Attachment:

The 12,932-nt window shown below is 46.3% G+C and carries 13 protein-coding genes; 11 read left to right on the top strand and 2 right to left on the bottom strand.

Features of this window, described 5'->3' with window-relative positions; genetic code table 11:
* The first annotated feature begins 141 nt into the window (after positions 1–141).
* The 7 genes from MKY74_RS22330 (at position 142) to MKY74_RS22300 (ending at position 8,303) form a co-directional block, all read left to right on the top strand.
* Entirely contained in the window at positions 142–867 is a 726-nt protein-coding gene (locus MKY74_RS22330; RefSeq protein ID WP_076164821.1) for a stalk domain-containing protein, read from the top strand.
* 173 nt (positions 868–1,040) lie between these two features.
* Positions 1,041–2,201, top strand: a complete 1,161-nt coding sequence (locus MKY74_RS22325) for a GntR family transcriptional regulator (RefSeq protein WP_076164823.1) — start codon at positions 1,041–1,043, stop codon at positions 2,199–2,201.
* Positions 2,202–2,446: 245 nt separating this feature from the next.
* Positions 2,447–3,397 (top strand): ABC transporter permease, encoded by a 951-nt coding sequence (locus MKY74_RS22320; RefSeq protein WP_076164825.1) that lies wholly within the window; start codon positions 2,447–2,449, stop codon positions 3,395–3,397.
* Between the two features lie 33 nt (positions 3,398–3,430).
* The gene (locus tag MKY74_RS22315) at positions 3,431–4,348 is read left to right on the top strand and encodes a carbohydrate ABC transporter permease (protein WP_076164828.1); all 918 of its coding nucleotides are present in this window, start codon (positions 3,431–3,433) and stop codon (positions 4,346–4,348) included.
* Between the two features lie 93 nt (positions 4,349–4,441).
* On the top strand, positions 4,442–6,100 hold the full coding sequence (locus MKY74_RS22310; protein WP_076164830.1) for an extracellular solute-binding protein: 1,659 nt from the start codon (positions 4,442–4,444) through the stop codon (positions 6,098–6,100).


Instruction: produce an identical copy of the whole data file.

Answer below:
The 12,932-nt window shown below is 46.3% G+C and carries 13 protein-coding genes; 11 read left to right on the top strand and 2 right to left on the bottom strand.

Features of this window, described 5'->3' with window-relative positions; genetic code table 11:
* The first annotated feature begins 141 nt into the window (after positions 1–141).
* The 7 genes from MKY74_RS22330 (at position 142) to MKY74_RS22300 (ending at position 8,303) form a co-directional block, all read left to right on the top strand.
* Entirely contained in the window at positions 142–867 is a 726-nt protein-coding gene (locus MKY74_RS22330; RefSeq protein ID WP_076164821.1) for a stalk domain-containing protein, read from the top strand.
* 173 nt (positions 868–1,040) lie between these two features.
* Positions 1,041–2,201, top strand: a complete 1,161-nt coding sequence (locus MKY74_RS22325) for a GntR family transcriptional regulator (RefSeq protein WP_076164823.1) — start codon at positions 1,041–1,043, stop codon at positions 2,199–2,201.
* Positions 2,202–2,446: 245 nt separating this feature from the next.
* Positions 2,447–3,397 (top strand): ABC transporter permease, encoded by a 951-nt coding sequence (locus MKY74_RS22320; RefSeq protein WP_076164825.1) that lies wholly within the window; start codon positions 2,447–2,449, stop codon positions 3,395–3,397.
* Between the two features lie 33 nt (positions 3,398–3,430).
* The gene (locus tag MKY74_RS22315) at positions 3,431–4,348 is read left to right on the top strand and encodes a carbohydrate ABC transporter permease (protein WP_076164828.1); all 918 of its coding nucleotides are present in this window, start codon (positions 3,431–3,433) and stop codon (positions 4,346–4,348) included.
* Between the two features lie 93 nt (positions 4,349–4,441).
* On the top strand, positions 4,442–6,100 hold the full coding sequence (locus MKY74_RS22310; protein WP_076164830.1) for an extracellular solute-binding protein: 1,659 nt from the start codon (positions 4,442–4,444) through the stop codon (positions 6,098–6,100).